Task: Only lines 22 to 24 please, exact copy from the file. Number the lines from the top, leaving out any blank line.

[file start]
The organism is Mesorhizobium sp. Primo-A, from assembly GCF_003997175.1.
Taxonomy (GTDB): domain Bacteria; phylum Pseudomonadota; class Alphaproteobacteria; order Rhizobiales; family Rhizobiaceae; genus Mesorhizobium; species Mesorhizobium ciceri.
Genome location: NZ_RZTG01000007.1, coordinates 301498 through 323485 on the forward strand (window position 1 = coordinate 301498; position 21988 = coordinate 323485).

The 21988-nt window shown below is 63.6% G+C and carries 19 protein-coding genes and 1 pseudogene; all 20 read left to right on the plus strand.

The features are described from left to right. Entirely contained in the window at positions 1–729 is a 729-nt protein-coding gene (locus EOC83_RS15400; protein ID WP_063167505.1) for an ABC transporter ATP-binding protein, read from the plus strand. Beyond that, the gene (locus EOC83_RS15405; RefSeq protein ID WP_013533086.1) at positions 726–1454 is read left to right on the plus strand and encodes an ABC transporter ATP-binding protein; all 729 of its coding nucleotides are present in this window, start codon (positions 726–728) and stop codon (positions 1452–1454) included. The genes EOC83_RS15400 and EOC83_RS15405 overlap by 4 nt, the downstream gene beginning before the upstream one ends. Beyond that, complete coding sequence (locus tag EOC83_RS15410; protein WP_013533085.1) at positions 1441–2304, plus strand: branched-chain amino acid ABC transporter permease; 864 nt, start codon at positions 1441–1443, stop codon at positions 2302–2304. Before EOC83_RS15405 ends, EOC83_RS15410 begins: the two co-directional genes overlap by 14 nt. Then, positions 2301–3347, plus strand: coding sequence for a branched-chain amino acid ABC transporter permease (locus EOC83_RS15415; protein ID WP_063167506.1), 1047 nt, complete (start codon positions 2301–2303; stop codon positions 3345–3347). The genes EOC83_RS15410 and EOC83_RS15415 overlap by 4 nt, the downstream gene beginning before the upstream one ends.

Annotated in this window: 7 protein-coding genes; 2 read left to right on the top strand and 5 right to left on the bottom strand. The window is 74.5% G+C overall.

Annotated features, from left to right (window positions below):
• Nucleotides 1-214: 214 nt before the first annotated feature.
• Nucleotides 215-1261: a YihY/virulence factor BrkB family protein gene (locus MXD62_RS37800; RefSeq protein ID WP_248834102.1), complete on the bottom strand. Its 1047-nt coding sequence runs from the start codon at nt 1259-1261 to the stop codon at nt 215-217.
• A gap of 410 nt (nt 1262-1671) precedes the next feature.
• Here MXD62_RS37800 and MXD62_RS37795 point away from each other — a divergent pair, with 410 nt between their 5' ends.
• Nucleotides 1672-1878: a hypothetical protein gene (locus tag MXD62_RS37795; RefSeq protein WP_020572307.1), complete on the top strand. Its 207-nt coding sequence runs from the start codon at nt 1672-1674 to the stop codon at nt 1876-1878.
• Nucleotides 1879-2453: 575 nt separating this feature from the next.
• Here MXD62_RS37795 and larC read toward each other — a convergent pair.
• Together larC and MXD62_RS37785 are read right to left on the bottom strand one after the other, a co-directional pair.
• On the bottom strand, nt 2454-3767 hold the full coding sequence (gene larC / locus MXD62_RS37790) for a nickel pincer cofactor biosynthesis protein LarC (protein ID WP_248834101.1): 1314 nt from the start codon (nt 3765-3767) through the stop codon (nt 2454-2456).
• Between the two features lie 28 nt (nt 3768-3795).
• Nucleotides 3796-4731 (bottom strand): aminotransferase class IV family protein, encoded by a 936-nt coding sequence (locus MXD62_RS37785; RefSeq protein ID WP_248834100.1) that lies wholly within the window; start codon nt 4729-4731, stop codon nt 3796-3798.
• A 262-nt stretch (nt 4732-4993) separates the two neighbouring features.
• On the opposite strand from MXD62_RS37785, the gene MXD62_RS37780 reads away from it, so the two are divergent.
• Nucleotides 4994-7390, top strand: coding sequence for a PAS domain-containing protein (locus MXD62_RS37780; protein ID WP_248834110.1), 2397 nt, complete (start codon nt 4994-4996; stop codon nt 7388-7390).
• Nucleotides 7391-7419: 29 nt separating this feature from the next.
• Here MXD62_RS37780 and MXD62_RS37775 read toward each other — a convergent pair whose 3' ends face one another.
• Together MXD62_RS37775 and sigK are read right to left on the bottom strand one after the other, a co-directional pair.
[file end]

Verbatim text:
• Nucleotides 7391-7419: 29 nt separating this feature from the next.
• Here MXD62_RS37780 and MXD62_RS37775 read toward each other — a convergent pair whose 3' ends face one another.
• Together MXD62_RS37775 and sigK are read right to left on the bottom strand one after the other, a co-directional pair.